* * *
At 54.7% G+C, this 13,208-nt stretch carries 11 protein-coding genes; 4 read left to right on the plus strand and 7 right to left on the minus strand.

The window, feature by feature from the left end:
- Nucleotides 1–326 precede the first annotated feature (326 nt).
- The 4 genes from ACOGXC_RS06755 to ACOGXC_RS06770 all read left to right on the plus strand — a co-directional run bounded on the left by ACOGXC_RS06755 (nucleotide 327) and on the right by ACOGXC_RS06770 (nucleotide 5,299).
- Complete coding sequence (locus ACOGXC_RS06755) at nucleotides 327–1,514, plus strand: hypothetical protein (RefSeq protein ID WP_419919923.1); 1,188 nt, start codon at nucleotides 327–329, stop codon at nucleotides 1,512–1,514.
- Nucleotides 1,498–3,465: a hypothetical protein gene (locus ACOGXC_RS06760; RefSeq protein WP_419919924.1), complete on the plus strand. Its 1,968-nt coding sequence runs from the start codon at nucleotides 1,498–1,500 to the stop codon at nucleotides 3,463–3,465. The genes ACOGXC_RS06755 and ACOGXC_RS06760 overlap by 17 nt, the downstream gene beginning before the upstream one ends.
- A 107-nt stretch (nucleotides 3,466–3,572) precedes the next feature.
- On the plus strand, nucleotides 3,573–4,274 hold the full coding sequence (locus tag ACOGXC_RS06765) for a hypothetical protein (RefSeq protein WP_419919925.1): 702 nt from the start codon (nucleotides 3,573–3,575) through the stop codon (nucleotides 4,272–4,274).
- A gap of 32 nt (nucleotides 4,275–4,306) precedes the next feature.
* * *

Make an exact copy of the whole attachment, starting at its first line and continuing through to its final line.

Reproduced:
At 54.7% G+C, this 13,208-nt stretch carries 11 protein-coding genes; 4 read left to right on the plus strand and 7 right to left on the minus strand.

The window, feature by feature from the left end:
- Nucleotides 1–326 precede the first annotated feature (326 nt).
- The 4 genes from ACOGXC_RS06755 to ACOGXC_RS06770 all read left to right on the plus strand — a co-directional run bounded on the left by ACOGXC_RS06755 (nucleotide 327) and on the right by ACOGXC_RS06770 (nucleotide 5,299).
- Complete coding sequence (locus ACOGXC_RS06755) at nucleotides 327–1,514, plus strand: hypothetical protein (RefSeq protein ID WP_419919923.1); 1,188 nt, start codon at nucleotides 327–329, stop codon at nucleotides 1,512–1,514.
- Nucleotides 1,498–3,465: a hypothetical protein gene (locus ACOGXC_RS06760; RefSeq protein WP_419919924.1), complete on the plus strand. Its 1,968-nt coding sequence runs from the start codon at nucleotides 1,498–1,500 to the stop codon at nucleotides 3,463–3,465. The genes ACOGXC_RS06755 and ACOGXC_RS06760 overlap by 17 nt, the downstream gene beginning before the upstream one ends.
- A 107-nt stretch (nucleotides 3,466–3,572) precedes the next feature.
- On the plus strand, nucleotides 3,573–4,274 hold the full coding sequence (locus tag ACOGXC_RS06765) for a hypothetical protein (RefSeq protein WP_419919925.1): 702 nt from the start codon (nucleotides 3,573–3,575) through the stop codon (nucleotides 4,272–4,274).
- A gap of 32 nt (nucleotides 4,275–4,306) precedes the next feature.